Academic journal article Genetics

Genetic Analysis of the Role of Peroxisomes in the Utilization of Acetate and Fatty Acids in Aspergillus Nidulans

Academic journal article Genetics

Genetic Analysis of the Role of Peroxisomes in the Utilization of Acetate and Fatty Acids in Aspergillus Nidulans

Article excerpt

ABSTRACT

Peroxisomes are organelles containing a diverse array of enzymes. In fungi they are important for carbon source utilization, pathogenesis, development, and secondary metabolism. We have studied Aspergillus nidulans peroxin (pex) mutants isolated by virtue of their inability to grow on butyrate or by the inactivation of specific pex genes. While all pex mutants are able to form colonies, those unable to import PTS1 proteins are partially defective in asexual and sexual development. The pex mutants are able to grow on acetate but are affected in growth on fatty acids, indicating a requirement for the peroxisomal localization of β-oxidation enzymes. However, mislocalization of malate synthase does not prevent growth on either fatty acids or acetate, showing that the glyoxylate cycle does not require peroxisomal localization. Proliferation of peroxisomes is dependent on fatty acids, but not on acetate, and on PexK (Pex11), expression of which is activated by the FarA transcription factor. Proliferation was greatly reduced in a farAΔ strain. A mutation affecting a mitochodrial ketoacyl-CoA thiolase and disruption of a mitochondrial hydroxy-acyl-CoA dehydrogenase gene prevented growth on short-chain but not long-chain fatty acids. Together with previous results, this is consistent with growth on even-numbered short-chain fatty acids requiring a mitochondrial as well as a peroxisomal β-oxidation pathway. The mitochondrial pathway is not required for growth on valerate or for long-chain fatty acid utilization.

EUKARYOTES contain single membrane organelles called microbodies containing specialized enzymes involved in a wide range of metabolic activities. Commonly these enzymes include oxidases generating hydrogen peroxide. When this occurs, the microbodies contain catalase and other antioxidative activities to remove reactive oxygen species and they are termed peroxisomes. In some organisms and plant tissues, microbodies lack catalase but contain enzymes of the glyoxylate bypass and these microbodies are often called glyoxysomes (for reviews see Titorenko and Rachubinski 2001; Platta and Erdmann 2007). In the filamentous fungus Neurospora crassa, microbodies contain glyoxylate cycle enzymes but lack catalase as well as peroxisomal oxidases but also contain enzymes for fatty acid β-oxidation with acyl-CoA dehydrogenase substituting for acyl-CoA oxidase(Kionka and Kunau 1985; Thieringer and Kunau 1991; Gainey et al. 1992; Schliebs et al. 2006). It is unlikely that the two classes of microbodies differ fundamentally and this is supported by the finding in silico of conserved orthologs of the full range of proteins that constitute peroxisomes (peroxins) in N. crassa(Kiel et al. 2006). This is also likely to be the case for plants (e.g., Nishimura et al. 1986).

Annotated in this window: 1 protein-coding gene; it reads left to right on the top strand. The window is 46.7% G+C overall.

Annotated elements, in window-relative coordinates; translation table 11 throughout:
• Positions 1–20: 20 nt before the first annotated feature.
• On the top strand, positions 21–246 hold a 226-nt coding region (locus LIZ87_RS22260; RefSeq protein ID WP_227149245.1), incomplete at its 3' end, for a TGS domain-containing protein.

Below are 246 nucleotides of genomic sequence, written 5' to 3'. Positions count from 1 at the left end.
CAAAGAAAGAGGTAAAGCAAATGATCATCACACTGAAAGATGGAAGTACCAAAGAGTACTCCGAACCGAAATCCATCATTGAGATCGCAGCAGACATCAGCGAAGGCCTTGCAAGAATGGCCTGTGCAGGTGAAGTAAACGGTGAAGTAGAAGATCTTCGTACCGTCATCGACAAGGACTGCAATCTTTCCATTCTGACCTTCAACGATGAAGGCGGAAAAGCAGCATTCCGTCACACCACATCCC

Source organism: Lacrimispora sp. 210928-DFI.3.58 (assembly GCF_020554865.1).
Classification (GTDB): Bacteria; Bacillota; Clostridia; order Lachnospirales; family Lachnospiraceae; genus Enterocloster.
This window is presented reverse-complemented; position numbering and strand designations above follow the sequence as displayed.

Peroxins are proteins required for peroxisome division, for biogenesis from the endoplasmic reticulum, and for the import of proteins into the peroxisomal matrix (reviewed by Platta and Erdmann 2007). Mutations in pex genes can result in the absence of peroxisomes, abnormal peroxisomal structures, mistargeting of matrix proteins, or an inability to respond to stimuli that cause increased numbers of peroxisomes. Two major classes of peroxisomal targeting signals occur in matrix proteins. PTS1 sequences comprise three Cterminal amino acids (aa) usually of the form S/A R/ K L/M although the context of the C-terminal sequence can greatly affect targeting (Brocard andHartig 2006) and some peroxisomal proteins have cryptic PTS1 sequences (e.g., Klein et al. 2002). Other matrix proteins have PTS2 sequences close to the N terminus with the consensus R/K L/V/I X5 H/Q L/A/F/I (Petriv et al. 2004). A large number of peroxins are involved in the import of all matrix proteins while others are specific to each PTS class; e.g., Pex5 and Pex7 are the specific receptors for PTS1 and PTS2 proteins, respectively (Lazarow 2006; Stanley and Wilmanns 2006).

Many microorganisms are able to use two carbon compounds and fatty acids as sole carbon sources. …

Search by... Author
Show... All Results Primary Sources Peer-reviewed

Oops!

An unknown error has occurred. Please click the button below to reload the page. If the problem persists, please try again in a little while.